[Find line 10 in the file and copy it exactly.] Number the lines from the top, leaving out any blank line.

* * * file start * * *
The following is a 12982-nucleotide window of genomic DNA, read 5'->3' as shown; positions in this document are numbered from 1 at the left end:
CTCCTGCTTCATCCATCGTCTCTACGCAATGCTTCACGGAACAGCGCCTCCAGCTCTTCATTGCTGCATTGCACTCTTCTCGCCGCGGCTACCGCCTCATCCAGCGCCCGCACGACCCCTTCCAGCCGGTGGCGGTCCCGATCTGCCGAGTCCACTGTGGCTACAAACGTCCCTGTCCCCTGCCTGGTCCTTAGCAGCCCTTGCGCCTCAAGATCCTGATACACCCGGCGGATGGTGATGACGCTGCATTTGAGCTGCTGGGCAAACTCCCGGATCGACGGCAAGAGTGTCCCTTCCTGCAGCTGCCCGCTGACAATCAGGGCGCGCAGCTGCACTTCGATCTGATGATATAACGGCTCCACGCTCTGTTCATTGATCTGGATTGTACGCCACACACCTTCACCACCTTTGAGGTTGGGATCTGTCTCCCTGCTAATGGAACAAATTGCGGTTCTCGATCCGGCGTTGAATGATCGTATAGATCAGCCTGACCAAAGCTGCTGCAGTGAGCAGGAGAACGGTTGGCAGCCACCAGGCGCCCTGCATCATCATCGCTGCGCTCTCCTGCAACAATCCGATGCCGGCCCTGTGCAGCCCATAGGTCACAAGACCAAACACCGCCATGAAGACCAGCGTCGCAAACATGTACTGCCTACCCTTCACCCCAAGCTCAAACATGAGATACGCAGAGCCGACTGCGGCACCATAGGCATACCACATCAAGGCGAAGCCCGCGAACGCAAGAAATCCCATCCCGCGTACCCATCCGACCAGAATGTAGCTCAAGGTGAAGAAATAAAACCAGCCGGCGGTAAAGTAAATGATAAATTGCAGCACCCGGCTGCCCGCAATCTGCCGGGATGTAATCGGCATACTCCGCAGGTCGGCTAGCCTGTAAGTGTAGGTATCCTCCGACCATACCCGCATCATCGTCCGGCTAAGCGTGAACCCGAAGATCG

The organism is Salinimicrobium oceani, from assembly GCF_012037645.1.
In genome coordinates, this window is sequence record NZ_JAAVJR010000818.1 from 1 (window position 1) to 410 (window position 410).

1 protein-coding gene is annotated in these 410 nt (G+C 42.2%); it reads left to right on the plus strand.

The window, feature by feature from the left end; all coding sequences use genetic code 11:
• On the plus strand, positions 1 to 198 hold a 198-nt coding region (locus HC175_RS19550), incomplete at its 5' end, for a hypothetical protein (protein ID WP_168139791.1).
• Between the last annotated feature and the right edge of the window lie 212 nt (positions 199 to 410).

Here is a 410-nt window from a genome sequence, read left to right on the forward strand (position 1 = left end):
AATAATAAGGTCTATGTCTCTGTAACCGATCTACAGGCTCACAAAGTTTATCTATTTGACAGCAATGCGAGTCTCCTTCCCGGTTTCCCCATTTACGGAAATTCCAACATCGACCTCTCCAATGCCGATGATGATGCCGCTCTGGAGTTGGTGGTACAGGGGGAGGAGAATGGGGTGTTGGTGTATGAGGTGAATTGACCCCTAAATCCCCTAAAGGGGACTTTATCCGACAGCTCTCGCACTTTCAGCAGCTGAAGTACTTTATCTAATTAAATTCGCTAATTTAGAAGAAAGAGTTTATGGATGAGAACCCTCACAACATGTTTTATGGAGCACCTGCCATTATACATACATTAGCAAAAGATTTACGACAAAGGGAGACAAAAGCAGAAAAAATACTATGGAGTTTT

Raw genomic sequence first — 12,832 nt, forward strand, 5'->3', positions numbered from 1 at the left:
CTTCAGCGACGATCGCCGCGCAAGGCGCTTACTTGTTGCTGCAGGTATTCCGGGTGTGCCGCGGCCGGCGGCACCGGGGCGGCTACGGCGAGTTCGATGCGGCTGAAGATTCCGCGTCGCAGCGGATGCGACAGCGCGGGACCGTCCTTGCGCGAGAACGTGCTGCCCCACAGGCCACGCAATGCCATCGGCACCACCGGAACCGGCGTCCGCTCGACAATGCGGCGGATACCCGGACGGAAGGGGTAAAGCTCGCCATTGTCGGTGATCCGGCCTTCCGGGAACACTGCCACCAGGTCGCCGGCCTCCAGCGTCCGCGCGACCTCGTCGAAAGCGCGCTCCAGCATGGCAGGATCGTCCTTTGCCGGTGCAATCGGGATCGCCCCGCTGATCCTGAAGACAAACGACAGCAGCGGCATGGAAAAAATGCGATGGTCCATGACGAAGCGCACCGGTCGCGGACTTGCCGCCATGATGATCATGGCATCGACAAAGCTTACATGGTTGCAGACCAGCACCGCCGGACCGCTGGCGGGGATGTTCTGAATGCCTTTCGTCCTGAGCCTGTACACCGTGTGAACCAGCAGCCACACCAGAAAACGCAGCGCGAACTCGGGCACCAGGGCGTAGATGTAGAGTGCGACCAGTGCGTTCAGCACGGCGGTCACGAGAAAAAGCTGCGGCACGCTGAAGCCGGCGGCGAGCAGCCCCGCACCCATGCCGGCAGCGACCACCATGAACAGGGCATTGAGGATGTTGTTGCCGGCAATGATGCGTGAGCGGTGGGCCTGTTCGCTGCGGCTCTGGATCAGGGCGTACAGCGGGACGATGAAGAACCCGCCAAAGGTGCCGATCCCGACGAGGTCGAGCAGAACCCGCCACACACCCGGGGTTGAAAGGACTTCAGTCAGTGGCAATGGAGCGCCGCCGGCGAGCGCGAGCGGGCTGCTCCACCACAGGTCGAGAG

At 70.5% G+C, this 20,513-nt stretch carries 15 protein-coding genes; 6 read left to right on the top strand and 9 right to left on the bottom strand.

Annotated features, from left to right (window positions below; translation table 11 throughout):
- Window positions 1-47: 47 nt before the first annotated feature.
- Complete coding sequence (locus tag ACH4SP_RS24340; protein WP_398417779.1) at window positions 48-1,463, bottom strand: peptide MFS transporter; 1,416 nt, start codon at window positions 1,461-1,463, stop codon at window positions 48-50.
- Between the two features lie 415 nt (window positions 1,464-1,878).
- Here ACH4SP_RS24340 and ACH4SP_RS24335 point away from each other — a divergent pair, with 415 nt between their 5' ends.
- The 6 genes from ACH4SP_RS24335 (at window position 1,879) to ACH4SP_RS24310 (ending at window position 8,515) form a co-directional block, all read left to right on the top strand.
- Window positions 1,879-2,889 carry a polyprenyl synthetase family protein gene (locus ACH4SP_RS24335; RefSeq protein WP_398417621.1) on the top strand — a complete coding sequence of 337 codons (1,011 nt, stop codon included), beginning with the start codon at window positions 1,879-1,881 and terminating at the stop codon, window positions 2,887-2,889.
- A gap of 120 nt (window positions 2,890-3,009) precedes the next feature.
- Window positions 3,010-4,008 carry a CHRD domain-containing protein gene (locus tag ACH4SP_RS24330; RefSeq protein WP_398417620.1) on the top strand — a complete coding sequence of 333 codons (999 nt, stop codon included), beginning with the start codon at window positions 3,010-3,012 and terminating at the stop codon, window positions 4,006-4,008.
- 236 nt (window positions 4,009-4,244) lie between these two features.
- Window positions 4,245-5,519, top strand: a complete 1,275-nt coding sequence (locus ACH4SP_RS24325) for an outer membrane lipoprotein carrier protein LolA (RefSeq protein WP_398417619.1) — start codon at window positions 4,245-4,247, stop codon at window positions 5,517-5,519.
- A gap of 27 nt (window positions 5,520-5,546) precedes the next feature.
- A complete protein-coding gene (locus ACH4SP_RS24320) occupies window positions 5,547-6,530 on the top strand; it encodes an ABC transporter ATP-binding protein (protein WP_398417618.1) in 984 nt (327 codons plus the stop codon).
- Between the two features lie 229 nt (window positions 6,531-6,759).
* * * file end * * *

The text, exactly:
AATAATAAGGTCTATGTCTCTGTAACCGATCTACAGGCTCACAAAGTTTATCTATTTGACAGCAATGCGAGTCTCCTTCCCGGTTTCCCCATTTACGGAAATTCCAACATCGACCTCTCCAATGCCGATGATGATGCCGCTCTGGAGTTGGTGGTACAGGGGGAGGAGAATGGGGTGTTGGTGTATGAGGTGAATTGACCCCTAAATCCCCTAAAGGGGACTTTATCCGACAGCTCTCGCACTTTCAGCAGCTGAAGTACTTTATCTAATTAAATTCGCTAATTTAGAAGAAAGAGTTTATGGATGAGAACCCTCACAACATGTTTTATGGAGCACCTGCCATTATACATACATTAGCAAAAGATTTACGACAAAGGGAGACAAAAGCAGAAAAAATACTATGGAGTTTT